Over the next 16 months, the new home soared, stretching the house from two levels to five, and from approximately 1,900 square feet to approximately 4,000, offering five bedrooms, five bathrooms, seven terraces and front and rear patios.

Walter Brahman, of Somers Point’s Euro Line Designe, developed the interior constructions, including the kitchen, bathrooms, closets and cabinets, using natural materials such as stone, quartzite and marble, while Schwartz and Frantz created interior design elements.

Brad appreciates smart home technology, citing sophisticated indoor and outdoor lighting and sound systems and automated window shades.

A tour of the house begins with the garage and storage area at ground level. Up a few steps, and through the custom-designed mahogany front door is the entrance hall – level 2 – where a whimsical chandelier from Canada offers a warm welcome.

Up further stairs – or via the house’s elevator – Level 3 offers bedrooms and bathrooms for her 18-year-old son Spencer and 20-year-old daughter Gari, as well as a guest bedroom. friends and a bathroom, a spacious office/living room with sofa beds, a rear staircase to the ground floor and utility room with black tiled flooring. The etched frosted glass door panel reads “Laundry room, help wanted”.

Level 4 features the expansive open great room with many windows, where glass wall panels open to a partially covered deck – complete with gas grill – overlooking the shoreline. “It’s all in the view,” Michelle said, pointing out that the marble surrounding the living room’s gas fireplace resembles ocean waves. Hand-blown glass globes of light from the Czech Republic hang playfully from the vaulted ceiling.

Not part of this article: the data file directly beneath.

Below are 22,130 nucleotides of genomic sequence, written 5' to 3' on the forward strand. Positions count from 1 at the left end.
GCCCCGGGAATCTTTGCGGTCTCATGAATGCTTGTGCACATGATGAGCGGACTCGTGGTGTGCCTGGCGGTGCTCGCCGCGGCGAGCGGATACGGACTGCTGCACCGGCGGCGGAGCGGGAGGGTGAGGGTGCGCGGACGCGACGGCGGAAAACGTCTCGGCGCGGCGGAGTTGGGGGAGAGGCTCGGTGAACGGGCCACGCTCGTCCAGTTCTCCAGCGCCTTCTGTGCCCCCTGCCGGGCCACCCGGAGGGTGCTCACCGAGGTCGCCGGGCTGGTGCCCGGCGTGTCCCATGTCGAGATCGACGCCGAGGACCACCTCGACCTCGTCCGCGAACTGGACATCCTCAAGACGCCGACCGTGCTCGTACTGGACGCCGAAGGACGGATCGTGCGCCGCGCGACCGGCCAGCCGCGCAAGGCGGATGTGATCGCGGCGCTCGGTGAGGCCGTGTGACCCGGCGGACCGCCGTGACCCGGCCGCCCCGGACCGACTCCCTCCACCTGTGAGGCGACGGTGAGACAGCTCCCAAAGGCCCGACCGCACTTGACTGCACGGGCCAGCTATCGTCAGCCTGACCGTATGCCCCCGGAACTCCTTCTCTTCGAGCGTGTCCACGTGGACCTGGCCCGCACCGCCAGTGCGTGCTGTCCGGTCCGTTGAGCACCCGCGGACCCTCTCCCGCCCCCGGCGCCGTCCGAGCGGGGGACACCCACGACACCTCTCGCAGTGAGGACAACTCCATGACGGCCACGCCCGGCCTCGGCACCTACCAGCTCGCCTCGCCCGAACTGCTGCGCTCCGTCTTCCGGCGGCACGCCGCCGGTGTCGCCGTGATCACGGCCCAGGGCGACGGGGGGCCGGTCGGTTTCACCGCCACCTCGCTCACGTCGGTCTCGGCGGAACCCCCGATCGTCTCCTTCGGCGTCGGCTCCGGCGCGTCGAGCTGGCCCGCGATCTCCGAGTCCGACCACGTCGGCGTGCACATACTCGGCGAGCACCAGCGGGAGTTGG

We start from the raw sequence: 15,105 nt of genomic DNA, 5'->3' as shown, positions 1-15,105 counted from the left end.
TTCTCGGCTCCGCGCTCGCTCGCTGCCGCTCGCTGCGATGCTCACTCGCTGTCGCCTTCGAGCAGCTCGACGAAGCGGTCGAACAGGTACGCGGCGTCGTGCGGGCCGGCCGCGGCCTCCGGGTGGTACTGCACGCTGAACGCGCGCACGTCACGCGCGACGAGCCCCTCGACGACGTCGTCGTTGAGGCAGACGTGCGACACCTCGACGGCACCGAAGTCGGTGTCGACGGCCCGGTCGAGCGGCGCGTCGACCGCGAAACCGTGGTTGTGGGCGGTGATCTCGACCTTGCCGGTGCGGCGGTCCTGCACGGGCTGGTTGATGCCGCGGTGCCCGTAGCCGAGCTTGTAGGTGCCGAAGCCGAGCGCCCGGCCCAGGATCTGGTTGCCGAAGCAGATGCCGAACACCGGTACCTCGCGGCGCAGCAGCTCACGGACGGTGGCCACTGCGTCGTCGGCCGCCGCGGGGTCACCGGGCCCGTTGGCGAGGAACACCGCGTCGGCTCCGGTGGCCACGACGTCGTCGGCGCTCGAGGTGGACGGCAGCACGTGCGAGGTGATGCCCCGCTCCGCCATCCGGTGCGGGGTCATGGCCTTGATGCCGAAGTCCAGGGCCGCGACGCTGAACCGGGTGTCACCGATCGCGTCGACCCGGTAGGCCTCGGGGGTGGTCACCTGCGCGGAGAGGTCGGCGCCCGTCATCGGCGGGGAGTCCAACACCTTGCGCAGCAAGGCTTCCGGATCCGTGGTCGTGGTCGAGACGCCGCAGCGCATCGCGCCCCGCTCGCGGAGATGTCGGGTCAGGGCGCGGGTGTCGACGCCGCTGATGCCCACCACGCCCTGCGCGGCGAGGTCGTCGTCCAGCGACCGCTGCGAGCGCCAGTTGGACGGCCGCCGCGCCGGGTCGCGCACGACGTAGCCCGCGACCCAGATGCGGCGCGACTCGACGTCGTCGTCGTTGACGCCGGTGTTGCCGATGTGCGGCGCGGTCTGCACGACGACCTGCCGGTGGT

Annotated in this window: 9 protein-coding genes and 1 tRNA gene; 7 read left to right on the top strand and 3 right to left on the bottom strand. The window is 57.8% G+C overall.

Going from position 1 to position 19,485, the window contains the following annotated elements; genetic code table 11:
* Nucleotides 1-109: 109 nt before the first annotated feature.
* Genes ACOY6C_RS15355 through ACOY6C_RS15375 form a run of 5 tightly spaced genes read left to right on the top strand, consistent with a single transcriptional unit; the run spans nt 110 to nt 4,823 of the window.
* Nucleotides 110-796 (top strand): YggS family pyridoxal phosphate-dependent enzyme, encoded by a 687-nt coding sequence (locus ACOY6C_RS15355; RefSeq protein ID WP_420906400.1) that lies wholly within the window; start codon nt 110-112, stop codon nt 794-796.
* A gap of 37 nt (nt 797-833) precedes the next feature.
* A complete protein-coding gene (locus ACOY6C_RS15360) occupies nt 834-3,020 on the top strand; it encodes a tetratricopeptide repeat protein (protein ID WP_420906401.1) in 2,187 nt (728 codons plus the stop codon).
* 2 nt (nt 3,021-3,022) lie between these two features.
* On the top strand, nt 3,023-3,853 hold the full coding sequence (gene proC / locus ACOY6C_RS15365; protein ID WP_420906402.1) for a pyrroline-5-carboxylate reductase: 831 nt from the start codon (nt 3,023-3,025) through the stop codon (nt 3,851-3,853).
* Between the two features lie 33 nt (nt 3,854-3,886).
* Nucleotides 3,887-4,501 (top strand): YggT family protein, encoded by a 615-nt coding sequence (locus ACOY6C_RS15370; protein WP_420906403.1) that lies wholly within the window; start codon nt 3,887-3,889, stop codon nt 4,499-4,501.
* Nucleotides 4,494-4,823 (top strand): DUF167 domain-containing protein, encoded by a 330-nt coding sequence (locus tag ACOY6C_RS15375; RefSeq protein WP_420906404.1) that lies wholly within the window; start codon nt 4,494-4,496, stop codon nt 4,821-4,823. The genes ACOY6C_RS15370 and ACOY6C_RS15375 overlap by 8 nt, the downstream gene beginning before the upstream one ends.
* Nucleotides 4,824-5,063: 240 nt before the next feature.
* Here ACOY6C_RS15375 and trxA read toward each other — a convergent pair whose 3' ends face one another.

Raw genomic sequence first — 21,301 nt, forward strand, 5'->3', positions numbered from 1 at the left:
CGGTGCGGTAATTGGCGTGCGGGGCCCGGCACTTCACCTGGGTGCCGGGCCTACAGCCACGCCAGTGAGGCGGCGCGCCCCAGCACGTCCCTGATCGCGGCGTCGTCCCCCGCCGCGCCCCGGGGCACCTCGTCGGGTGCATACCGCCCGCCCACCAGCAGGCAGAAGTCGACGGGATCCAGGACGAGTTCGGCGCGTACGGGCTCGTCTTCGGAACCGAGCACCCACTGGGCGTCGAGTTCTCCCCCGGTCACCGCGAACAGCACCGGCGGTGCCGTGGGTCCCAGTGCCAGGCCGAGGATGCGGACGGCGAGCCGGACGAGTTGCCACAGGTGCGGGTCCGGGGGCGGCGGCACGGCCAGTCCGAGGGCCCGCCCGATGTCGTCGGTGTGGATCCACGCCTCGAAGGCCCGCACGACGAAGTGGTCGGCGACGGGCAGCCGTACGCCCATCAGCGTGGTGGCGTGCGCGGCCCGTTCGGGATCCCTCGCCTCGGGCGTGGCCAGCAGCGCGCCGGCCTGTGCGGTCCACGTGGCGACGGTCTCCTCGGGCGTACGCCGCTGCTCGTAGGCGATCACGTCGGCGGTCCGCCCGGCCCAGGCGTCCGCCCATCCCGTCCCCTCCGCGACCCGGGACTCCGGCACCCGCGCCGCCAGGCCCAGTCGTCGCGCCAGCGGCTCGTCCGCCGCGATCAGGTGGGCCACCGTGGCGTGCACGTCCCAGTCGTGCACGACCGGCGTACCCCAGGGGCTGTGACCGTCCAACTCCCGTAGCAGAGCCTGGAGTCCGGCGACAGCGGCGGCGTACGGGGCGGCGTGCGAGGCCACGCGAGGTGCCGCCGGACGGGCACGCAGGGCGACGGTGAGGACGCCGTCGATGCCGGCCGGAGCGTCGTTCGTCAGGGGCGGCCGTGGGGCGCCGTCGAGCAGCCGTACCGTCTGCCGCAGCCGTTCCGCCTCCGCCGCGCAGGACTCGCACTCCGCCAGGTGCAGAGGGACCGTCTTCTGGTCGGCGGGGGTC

In the dining room, a Costa Rican bleached mango wood table seats 10 people under a whimsical chandelier reminiscent of an organic molecule.

The glazed corner sink in the kitchen area overlooks the beach. Complementing a built-in floor-to-ceiling refrigerator, freezer drawers are concealed beneath the island’s wide breakfast bar/counter. Next to the kitchen is a pantry and a bar.

A large halo-shaped overhead light emits an ethereal glow up the stairs to the master bedroom and bathroom (with porcelain-walled steam shower and quartzite bench) on Level 5, which offers spectacular views.

“From three decks, you can see from Atlantic City to Ocean City, and all the 4th of July fireworks,” Michelle said, standing next to the hot tub on the bedroom deck. “We sit here at night watching the colourful, changing designs of the ferris wheel on the distant pier.”

The Beidners wanted a contemporary, yet warm and organic touch to their family heritage. “And yes! We had it,” Michelle said. “Our dream has come true. I see our family and friends making memories here for years to come. I love the smells and sounds of the ocean, and watch the sunrise from our bed and the sunset from the covered tub deck.”

And the little wooden gate behind the new house, a final reminder of charming Cape Cod? It’s still there, providing beach access – and memories for many generations of two families.